OK, I recently had one of those "What was I thinking?" moments, and it reminded me of something. When my wife was pregnant with our first son she received a piece of advice that I found extraordinary. It went like this, "Don't do anything once that you don't want to do forever." Of course we had no kids at the time, and we didn't realize how relevent that would be one day.
Well, we made it through two boys without violating the "Don't do" policy, but then we got a dog. It's amazing
how relevent that same advice would have been if I had followed it with my dog. While I was at a conference my wife and sons went to PetSmart and rescued a 115 lb Rottwieller. He was called "Hoss." He was so tall that his head was above our dining room table. At 115 lbs he looked kind of skinny, but within a year he was 185 lbs, and then he looked a little like a large black tube with legs and a head.
Eventually, we got him on a better eating plan and he has slimmed down to a nice 145 lbs, and he looks healthy. Now, here's where I violated the "Don't do" policy. He is very smart. So, we've been teaching him tricks. It really has been fun, and he plays along willingly. One day he was standing at the kitchen doorway and I asked him, "What do you want?" I taught him to walk in and tap his treat bag to let me know what he wanted. He liked it because it ultimately ended in a treat, and he is very food motivated. I thought it was cute, and I was very proud of our accomplishment. Then, before I knew it, he had taken the new trick to the next level. Instead of waiting for me to ask what he wanted he would come in and tap on his bag of treats. Before I knew it, he was like a rock and roll drummer. What I thought was "fun and cute" had turned into a 145 lb furry nightmare. He had to go back on his diet, and we measure the treats out from an undisclosed location now.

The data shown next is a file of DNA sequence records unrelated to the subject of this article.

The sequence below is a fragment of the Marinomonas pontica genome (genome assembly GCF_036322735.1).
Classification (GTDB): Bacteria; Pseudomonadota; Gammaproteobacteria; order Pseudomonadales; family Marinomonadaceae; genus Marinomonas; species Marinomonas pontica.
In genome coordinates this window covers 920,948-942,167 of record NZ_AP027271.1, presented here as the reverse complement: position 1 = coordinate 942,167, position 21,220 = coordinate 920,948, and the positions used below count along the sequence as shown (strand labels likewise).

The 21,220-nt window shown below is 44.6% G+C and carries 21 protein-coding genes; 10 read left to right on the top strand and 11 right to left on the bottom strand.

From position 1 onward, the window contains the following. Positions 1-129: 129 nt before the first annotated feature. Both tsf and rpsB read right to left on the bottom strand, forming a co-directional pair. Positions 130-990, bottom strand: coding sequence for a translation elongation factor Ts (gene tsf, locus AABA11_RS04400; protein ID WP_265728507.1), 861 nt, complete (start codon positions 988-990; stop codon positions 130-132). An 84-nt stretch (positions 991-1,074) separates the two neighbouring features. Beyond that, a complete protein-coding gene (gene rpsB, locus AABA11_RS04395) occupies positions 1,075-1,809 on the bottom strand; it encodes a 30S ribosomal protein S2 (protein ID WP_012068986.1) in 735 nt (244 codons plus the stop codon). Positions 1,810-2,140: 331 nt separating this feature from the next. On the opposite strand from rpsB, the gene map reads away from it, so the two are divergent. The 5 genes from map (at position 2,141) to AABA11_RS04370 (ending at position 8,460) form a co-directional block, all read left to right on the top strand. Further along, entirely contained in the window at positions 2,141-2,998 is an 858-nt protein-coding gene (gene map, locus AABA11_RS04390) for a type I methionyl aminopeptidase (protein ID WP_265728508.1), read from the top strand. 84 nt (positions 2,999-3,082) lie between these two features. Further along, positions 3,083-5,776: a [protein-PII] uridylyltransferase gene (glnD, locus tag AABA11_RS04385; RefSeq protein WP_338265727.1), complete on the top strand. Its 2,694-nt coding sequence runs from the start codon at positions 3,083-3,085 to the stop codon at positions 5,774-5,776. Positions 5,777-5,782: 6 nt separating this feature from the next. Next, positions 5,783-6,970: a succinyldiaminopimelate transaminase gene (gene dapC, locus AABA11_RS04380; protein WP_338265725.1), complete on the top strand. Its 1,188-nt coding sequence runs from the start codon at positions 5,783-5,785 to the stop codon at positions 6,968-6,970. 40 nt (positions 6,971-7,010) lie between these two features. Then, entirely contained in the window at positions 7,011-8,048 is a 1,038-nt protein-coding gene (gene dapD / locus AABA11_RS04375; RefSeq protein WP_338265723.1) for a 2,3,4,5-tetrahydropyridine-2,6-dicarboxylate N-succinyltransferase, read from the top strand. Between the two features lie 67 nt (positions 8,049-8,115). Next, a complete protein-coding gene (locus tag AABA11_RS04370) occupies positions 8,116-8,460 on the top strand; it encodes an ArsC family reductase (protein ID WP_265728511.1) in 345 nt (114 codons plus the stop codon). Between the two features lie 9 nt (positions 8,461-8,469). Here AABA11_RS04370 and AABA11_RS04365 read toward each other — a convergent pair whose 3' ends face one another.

What does this have to do with real estate? Clients can be like Hoss. It is our responsibility to help our clients find the perfect house, get the best deal and ultimately walk away feeling like they had a good experience. But, once some cleints learn that we know where the treat bag is, they start tapping. What was once offered as an extra benefit or a simple favor for a client becomes an expectation with a commissin attached. Most of my clients have been amazing, but every once in a while I get one that asks for a little extra, and then a little more, and a little more until they are dominating all of my time and keeping me from other more pressing and more profitable business. I learned with the boys and Hoss that boundaries and balance keep us all happy and sane, and I have found that the same rules apply to real estate clients. So I leave this helpful advice, "Don't do anything once that you don't want to do forever."
Have a great sane and happy weekend.